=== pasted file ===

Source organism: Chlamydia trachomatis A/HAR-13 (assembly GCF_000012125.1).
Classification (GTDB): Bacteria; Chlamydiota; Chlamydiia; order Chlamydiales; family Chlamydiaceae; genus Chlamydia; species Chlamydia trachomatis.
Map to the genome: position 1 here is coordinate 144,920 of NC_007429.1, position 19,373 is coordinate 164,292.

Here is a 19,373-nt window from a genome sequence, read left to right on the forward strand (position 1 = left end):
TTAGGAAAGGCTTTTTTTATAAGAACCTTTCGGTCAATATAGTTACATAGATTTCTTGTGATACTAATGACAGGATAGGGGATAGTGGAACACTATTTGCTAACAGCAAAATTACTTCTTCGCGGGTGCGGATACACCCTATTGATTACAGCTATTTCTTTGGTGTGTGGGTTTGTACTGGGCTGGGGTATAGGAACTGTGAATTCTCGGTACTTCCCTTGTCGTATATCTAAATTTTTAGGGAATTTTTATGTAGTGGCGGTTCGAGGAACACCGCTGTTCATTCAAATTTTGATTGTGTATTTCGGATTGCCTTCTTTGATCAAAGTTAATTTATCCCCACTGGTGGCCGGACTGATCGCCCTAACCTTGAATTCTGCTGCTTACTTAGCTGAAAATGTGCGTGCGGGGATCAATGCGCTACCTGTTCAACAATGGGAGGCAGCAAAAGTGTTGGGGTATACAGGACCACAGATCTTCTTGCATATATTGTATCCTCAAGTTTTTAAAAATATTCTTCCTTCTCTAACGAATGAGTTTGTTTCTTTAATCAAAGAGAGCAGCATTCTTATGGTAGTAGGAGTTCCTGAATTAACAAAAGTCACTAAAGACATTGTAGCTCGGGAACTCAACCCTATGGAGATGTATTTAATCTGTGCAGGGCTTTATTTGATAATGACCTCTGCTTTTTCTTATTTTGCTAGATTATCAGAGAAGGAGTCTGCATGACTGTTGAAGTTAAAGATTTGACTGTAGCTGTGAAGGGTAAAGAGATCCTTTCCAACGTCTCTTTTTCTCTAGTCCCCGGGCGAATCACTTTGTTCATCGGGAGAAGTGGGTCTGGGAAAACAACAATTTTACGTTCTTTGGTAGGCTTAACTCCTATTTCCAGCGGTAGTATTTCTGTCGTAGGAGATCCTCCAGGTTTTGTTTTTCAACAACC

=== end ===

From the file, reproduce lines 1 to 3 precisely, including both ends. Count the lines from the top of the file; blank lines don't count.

Source organism: Chlamydia trachomatis A/HAR-13 (assembly GCF_000012125.1).
Classification (GTDB): Bacteria; Chlamydiota; Chlamydiia; order Chlamydiales; family Chlamydiaceae; genus Chlamydia; species Chlamydia trachomatis.
Map to the genome: position 1 here is coordinate 144,920 of NC_007429.1, position 19,373 is coordinate 164,292.